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Patricia O'Connell
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Wiley Rein’s Eric Wang Discusses Debate over IRS Proposal for Nonprofit Political Organizations

CQ Roll Call
February 11, 2014

Eric Wang, special counsel in Wiley Rein’s Election Law & Government Ethics Practice, was quoted in a February 6 article in CQ Roll Call about the debate over a U.S. Internal Revenue Service (IRS) proposal that would limit political activity by nonprofit organizations with a 501(c)4 tax-exempt status.

For more than 50 years, the IRS has granted tax-exempt status to groups predominantly focused on social welfare, but some say that loophole has been exploited in the years since the United States Supreme Court issued its landmark Citizens United v. Federal Election Commission decision, which allows corporations, trade associations, and labor unions to spend unlimited general treasury funds on independent expenditures on behalf of federal candidates.  The new IRS rules would limit “candidate-related activity”—defined as campaign advertising, donations, voter registration and get-out-the-vote drives, issue advocacy within 30 or 60 days of an election that mentions a candidate, hosting a candidates’  debate or forum within those time periods, and distributing voting guides—for groups applying for 501(c)4 status.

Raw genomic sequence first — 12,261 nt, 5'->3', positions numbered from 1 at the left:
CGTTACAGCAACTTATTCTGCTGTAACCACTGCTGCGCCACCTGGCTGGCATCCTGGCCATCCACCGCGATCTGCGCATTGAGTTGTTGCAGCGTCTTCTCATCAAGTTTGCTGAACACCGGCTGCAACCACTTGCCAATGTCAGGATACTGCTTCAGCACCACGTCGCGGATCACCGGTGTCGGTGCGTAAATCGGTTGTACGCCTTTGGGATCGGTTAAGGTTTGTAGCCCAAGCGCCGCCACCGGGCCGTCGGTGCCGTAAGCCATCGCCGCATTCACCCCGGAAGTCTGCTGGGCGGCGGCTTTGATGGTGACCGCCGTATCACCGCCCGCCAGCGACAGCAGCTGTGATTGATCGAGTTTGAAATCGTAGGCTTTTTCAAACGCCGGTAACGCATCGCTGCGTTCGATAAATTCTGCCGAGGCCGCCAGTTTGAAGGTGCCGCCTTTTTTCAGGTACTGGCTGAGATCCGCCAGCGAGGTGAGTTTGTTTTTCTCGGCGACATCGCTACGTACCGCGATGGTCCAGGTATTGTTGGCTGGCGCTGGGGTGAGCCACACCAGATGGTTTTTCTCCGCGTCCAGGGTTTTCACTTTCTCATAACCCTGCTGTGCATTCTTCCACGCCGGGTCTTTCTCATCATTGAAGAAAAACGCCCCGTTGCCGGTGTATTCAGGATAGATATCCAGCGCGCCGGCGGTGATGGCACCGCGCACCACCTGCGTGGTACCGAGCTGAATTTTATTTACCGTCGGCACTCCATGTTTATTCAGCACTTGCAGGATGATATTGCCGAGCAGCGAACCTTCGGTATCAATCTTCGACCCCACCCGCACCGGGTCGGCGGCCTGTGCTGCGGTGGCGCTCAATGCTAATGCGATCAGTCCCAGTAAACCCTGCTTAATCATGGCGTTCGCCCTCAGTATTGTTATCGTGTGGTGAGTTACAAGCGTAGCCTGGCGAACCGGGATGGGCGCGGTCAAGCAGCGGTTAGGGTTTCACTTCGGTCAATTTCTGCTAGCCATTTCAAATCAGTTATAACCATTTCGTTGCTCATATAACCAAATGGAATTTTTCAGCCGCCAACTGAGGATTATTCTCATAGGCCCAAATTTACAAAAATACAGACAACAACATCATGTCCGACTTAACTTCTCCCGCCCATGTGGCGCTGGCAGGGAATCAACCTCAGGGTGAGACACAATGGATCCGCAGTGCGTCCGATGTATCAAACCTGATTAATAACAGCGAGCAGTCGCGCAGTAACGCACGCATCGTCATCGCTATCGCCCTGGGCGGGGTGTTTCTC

Mr. Wang noted that the 501(c)4 groups in question are not the only organizations that enjoy tax-exempt status even while engaging in political activity.  Section 527 organizations, which include official campaign groups, are also tax-exempt.  “I compare it to the 527 groups, which are overt political groups, and they’re tax-exempt as well,” said Mr. Wang. “If there’s this perception that political groups are getting an undeserved tax subsidy, then that debate has to be extended to 527s as well.”